Author, academic and counterculture activist Angela Davis has been an outspoken advocate for the rights of the disenfranchised since the ’60s. Her 1974 autobiography traces a life of discrimination and imprisonment during America’s Black Power and McCarthyism movements, and paints a powerful portrait of one of the period’s most iconic revolutionary figures.
We have to talk about liberating minds as well as liberating society.
A tireless activist for civil rights, Davis’ primary research interests include feminism, African American studies, Marxism, social consciousness and America’s prison-industrial complex. Gathered from her writings and conversations by Revolutionary Science, read on for a list of books that influenced Davis. Complement with the reading lists of Malcolm X, Alice Walker, bell hooks, and Gloria Steinem.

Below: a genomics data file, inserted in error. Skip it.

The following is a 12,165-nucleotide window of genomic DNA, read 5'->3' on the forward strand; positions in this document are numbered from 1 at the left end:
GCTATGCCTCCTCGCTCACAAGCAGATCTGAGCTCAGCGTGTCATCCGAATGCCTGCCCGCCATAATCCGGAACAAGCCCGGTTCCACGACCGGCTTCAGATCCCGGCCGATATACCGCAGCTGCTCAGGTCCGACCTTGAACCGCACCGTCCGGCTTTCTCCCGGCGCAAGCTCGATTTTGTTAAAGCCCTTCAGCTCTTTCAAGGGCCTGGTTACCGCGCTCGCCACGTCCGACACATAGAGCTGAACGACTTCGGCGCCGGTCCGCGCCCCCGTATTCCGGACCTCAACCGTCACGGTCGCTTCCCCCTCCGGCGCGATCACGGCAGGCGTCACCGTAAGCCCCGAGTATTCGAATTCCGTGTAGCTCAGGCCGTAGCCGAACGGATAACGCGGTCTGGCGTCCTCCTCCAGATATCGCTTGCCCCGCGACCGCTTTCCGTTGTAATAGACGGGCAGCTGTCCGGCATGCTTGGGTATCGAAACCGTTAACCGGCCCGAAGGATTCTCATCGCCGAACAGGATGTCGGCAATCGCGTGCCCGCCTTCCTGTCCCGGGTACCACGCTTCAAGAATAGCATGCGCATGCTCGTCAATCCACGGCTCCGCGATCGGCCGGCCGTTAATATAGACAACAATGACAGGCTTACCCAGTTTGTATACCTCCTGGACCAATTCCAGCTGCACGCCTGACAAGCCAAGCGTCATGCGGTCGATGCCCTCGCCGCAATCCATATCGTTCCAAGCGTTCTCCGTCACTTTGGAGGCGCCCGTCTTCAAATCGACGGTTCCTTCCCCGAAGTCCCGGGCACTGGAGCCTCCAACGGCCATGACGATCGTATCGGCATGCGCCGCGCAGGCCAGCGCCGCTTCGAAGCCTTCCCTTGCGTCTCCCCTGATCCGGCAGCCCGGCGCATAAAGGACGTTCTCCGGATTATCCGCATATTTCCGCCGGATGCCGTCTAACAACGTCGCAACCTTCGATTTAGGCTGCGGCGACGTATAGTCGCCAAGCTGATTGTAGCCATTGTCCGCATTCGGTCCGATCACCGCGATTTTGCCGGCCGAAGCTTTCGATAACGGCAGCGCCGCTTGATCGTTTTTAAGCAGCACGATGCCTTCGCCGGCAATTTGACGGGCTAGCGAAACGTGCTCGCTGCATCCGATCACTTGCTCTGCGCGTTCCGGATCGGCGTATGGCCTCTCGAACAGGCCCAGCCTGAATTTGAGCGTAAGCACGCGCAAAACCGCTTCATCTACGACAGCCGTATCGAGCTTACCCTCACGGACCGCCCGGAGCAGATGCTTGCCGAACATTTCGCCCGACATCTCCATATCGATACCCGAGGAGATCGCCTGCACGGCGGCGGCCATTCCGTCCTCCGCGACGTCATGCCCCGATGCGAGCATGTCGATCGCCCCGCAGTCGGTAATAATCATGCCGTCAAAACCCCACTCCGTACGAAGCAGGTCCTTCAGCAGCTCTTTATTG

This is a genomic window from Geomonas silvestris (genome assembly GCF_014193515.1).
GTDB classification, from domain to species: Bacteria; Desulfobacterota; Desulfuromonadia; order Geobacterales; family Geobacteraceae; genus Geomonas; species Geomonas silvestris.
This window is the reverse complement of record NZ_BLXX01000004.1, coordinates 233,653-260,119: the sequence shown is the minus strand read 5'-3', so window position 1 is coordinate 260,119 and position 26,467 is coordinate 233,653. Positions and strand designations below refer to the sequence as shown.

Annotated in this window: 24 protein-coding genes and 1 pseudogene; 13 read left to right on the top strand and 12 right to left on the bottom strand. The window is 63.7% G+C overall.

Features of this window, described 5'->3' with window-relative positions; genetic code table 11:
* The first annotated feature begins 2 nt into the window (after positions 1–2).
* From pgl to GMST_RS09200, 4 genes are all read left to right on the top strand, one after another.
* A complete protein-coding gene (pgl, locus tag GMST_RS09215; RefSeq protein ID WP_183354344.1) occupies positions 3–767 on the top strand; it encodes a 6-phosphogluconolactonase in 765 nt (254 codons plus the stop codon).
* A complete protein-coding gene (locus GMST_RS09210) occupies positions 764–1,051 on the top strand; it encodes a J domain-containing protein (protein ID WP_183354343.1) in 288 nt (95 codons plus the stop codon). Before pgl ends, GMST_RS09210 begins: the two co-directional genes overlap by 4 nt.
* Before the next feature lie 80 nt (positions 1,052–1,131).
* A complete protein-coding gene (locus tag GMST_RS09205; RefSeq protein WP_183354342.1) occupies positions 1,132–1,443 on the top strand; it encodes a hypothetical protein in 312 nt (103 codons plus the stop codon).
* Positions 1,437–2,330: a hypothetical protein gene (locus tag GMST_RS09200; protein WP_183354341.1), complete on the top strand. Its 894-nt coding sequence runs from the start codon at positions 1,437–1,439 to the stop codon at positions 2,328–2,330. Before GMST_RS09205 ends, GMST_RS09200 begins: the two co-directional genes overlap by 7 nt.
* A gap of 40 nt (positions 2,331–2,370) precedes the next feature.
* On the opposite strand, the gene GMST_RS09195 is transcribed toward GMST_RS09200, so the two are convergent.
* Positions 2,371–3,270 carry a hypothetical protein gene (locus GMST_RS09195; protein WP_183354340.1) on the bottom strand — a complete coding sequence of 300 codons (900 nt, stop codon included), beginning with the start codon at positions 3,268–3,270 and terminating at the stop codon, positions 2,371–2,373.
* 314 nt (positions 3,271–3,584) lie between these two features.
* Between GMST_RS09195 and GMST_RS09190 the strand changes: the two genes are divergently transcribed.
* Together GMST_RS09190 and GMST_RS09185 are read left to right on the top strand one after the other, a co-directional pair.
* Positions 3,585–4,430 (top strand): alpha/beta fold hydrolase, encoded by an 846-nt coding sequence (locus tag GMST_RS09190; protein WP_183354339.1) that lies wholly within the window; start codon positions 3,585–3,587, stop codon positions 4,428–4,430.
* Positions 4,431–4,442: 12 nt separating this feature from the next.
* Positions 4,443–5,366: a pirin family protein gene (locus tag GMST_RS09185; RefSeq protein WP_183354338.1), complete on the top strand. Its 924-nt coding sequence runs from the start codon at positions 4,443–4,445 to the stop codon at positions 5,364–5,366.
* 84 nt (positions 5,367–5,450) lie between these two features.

The Communist Manifesto by Friedrich Engels and Karl Marx
What Is to Be Done, State and Revolution and Imperialism by Vladimir Lenin
The Nature of Fascism by Roger Griffin
The Academic Rebellion: A Marxist Critique by Bettina Aptheker
The Female Eunuch by Germaine Greer
One Dimensional Man by Herbert Marcuse
The Origin of the Family, Private Property, and the State by Frederich Engels
American Negro Slave Revolts by Herbert Aptheker
Imperialism, the Highest Stage of Capitalism by Vladimir Lenin
(via Revolutionary Science)
Books by Angela Davis
Women, Race and Class (1981)
Women, Culture and Politics (1989)
Are Prisons Obsolete? (2003)